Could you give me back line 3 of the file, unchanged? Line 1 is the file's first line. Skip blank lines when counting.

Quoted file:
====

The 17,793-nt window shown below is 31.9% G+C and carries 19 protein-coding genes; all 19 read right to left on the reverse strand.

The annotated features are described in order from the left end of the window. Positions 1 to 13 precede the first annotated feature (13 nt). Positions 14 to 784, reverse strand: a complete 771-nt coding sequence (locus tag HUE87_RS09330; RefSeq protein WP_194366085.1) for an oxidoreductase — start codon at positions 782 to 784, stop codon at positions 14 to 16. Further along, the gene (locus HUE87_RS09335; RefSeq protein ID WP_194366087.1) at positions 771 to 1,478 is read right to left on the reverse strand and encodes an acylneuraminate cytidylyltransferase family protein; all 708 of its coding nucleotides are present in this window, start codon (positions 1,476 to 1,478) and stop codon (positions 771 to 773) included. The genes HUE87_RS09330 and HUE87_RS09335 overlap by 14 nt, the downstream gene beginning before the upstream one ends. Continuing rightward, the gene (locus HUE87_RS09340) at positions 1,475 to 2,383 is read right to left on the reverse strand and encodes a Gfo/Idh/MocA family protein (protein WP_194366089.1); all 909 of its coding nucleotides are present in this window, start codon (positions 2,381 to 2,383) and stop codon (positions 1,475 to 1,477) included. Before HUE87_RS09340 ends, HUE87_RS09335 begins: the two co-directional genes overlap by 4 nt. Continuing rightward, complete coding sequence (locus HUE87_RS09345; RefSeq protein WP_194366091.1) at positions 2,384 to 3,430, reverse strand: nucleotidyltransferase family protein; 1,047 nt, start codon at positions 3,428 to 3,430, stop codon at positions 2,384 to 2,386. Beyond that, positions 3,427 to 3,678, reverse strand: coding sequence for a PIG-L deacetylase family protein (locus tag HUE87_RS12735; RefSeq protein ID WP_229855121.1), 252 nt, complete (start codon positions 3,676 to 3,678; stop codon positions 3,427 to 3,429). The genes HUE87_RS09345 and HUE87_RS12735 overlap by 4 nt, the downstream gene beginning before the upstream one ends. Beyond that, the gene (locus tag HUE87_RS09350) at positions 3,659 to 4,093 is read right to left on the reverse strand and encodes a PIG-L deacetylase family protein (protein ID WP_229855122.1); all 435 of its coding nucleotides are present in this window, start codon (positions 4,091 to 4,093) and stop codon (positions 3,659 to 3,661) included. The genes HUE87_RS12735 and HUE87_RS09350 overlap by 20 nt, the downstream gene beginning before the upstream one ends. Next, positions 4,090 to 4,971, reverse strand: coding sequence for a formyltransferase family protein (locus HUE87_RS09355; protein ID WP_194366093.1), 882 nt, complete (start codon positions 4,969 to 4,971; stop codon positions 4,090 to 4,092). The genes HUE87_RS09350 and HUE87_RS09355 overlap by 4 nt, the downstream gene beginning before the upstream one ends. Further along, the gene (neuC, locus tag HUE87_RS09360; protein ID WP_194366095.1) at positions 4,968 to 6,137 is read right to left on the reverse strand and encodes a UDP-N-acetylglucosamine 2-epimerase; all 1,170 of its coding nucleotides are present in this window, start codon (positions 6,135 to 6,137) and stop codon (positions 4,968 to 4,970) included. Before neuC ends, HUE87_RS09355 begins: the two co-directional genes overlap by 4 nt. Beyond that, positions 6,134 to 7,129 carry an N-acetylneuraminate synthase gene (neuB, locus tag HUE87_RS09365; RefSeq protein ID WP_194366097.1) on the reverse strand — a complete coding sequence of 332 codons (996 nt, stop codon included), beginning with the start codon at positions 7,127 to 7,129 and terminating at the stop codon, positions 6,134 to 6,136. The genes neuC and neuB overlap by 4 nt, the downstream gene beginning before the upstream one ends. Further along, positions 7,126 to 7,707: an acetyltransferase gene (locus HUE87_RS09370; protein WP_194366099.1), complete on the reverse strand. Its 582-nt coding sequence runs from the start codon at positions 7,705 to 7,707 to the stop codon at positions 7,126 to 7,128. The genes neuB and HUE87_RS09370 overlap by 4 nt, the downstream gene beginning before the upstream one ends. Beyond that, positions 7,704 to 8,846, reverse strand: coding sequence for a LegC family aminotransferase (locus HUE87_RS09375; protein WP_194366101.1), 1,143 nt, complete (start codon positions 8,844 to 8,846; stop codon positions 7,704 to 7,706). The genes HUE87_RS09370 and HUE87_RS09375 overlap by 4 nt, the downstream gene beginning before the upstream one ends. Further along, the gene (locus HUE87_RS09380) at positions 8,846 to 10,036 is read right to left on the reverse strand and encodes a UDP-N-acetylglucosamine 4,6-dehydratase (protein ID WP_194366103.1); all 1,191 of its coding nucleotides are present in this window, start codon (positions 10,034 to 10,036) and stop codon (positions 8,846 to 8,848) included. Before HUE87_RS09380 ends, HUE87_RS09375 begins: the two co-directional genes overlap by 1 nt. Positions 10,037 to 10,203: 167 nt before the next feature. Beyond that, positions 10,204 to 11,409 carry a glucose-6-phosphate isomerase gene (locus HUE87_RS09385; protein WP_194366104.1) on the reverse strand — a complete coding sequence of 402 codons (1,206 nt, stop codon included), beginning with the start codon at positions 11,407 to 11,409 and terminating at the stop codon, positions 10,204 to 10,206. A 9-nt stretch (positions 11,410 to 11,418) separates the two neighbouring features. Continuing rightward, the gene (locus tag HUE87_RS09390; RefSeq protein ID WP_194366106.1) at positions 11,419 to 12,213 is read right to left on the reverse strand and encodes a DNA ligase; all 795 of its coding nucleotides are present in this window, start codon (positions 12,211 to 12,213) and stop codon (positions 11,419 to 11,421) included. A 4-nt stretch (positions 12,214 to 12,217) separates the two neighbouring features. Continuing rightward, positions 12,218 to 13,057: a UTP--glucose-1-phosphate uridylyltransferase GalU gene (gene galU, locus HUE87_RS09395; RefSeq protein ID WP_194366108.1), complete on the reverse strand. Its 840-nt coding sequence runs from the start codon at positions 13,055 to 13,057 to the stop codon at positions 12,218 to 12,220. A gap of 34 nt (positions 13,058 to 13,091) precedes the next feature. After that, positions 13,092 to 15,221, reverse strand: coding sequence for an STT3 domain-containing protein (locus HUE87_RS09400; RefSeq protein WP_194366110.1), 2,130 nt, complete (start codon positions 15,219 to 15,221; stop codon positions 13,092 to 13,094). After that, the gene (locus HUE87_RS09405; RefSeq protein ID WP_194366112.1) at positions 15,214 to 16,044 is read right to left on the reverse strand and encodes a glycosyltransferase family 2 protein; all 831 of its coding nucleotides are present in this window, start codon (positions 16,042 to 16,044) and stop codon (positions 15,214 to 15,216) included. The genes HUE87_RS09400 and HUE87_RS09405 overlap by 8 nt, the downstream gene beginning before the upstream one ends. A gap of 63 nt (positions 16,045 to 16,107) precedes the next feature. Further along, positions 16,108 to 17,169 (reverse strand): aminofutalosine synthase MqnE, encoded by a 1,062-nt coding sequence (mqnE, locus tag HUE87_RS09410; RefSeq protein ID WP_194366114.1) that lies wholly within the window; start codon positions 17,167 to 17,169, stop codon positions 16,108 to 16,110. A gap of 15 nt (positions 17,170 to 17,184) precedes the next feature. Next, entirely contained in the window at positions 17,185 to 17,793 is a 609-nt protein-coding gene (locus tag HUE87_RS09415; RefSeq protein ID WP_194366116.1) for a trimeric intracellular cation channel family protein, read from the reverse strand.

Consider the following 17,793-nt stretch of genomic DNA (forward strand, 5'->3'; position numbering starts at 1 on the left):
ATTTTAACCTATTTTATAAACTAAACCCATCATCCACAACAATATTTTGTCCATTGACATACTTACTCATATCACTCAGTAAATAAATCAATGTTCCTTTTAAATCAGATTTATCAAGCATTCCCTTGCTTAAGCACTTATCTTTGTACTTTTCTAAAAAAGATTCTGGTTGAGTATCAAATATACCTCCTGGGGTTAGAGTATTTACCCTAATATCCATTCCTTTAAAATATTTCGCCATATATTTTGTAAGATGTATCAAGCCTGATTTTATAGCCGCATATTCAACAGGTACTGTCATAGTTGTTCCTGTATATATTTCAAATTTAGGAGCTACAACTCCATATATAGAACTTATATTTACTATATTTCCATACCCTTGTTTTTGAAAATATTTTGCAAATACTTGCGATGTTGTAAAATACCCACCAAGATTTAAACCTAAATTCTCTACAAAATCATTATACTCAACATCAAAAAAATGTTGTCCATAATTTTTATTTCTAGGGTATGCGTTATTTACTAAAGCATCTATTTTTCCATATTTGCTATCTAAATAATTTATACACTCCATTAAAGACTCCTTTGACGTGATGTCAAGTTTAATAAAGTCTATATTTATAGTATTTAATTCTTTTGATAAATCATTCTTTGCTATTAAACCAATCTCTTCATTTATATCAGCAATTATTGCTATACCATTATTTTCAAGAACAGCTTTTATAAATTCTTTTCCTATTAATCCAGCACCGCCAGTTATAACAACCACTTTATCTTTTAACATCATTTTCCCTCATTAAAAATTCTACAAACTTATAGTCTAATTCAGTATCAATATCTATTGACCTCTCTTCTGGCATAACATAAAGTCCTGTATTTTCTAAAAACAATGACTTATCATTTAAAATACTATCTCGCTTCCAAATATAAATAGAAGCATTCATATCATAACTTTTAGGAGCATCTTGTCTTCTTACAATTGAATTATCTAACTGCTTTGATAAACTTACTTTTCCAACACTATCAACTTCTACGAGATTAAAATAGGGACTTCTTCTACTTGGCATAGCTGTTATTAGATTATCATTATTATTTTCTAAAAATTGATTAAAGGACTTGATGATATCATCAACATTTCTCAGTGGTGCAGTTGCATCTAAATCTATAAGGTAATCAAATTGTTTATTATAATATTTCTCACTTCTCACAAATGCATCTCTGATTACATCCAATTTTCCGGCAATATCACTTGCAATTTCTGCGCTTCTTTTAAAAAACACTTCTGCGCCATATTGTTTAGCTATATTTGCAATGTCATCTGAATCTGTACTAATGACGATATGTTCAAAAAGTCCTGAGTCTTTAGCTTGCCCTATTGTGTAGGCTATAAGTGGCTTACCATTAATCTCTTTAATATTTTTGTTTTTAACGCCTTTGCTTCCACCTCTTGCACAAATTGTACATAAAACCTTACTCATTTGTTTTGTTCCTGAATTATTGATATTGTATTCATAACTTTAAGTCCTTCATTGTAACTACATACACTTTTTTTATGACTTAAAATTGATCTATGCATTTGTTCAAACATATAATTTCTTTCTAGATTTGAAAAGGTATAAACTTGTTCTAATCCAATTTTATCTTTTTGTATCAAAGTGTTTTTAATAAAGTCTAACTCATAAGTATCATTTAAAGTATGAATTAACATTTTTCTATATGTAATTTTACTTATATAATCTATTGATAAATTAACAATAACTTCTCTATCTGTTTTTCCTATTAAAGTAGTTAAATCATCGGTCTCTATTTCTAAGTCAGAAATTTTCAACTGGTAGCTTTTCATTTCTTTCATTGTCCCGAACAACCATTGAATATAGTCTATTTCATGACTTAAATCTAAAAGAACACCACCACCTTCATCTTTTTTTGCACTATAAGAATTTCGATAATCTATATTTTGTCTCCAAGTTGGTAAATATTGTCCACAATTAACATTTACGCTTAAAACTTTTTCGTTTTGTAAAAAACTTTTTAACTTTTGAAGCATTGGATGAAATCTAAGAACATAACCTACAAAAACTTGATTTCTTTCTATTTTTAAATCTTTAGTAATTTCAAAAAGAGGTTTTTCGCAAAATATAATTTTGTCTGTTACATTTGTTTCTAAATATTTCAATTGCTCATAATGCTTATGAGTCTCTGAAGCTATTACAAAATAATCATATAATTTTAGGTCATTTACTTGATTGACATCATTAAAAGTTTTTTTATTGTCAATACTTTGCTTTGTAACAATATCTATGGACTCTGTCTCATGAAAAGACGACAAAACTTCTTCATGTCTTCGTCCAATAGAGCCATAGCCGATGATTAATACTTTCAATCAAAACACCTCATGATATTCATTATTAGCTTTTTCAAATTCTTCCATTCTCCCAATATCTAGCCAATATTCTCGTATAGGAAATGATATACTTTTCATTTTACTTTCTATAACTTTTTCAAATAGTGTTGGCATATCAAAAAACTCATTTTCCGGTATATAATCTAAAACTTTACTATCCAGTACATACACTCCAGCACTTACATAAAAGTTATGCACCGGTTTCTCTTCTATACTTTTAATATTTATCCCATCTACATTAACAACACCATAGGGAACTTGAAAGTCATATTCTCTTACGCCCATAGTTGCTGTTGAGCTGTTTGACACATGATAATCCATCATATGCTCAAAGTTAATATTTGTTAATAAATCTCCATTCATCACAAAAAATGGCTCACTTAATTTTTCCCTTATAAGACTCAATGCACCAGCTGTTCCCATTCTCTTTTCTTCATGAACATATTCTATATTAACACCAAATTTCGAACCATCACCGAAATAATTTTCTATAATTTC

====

Consider the following 17,793-nt stretch of genomic DNA (forward strand, 5'->3'; position numbering starts at 1 on the left):